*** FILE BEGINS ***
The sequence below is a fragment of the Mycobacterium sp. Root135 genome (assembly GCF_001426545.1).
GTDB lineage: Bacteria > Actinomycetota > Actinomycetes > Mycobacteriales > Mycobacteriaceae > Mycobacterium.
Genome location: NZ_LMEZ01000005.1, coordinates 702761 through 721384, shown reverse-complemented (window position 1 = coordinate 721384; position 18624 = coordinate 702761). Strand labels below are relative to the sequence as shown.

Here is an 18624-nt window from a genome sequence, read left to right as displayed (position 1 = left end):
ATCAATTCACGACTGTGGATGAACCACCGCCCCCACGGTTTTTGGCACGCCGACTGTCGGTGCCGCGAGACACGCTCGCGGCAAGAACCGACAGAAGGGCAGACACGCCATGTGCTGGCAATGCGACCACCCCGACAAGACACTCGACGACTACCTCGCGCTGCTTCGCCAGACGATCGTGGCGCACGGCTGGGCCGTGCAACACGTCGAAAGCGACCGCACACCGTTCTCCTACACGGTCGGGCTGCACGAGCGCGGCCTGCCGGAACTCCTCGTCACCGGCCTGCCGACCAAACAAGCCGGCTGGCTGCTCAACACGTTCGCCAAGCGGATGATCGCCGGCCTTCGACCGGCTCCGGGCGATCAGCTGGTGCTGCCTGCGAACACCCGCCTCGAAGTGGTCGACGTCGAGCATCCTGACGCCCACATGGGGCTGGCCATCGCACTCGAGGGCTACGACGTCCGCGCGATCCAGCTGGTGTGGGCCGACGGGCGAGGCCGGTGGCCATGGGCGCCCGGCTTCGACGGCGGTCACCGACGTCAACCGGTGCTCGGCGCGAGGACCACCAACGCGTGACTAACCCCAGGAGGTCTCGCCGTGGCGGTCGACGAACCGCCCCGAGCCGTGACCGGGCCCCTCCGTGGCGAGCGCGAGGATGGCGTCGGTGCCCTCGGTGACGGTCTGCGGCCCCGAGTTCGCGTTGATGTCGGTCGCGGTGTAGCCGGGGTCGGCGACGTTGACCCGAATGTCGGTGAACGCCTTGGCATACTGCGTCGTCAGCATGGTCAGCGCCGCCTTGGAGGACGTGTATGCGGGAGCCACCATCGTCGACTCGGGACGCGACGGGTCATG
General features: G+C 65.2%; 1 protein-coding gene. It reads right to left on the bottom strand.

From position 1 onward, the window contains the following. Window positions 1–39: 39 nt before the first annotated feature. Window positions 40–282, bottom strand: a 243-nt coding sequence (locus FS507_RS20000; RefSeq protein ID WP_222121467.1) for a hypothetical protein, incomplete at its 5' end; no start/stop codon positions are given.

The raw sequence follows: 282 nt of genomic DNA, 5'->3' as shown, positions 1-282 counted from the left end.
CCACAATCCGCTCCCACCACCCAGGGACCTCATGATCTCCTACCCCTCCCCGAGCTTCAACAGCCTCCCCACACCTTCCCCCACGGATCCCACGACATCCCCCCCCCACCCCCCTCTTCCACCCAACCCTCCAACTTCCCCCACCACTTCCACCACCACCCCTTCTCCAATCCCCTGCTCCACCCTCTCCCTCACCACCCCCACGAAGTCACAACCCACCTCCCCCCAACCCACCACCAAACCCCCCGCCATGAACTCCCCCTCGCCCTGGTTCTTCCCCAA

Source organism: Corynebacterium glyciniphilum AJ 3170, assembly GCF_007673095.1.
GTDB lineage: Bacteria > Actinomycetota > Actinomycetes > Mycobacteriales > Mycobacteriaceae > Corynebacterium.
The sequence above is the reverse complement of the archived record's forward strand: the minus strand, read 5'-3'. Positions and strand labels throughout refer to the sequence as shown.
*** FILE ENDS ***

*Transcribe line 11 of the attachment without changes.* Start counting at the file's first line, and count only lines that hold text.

GTDB lineage: Bacteria > Actinomycetota > Actinomycetes > Mycobacteriales > Mycobacteriaceae > Corynebacterium.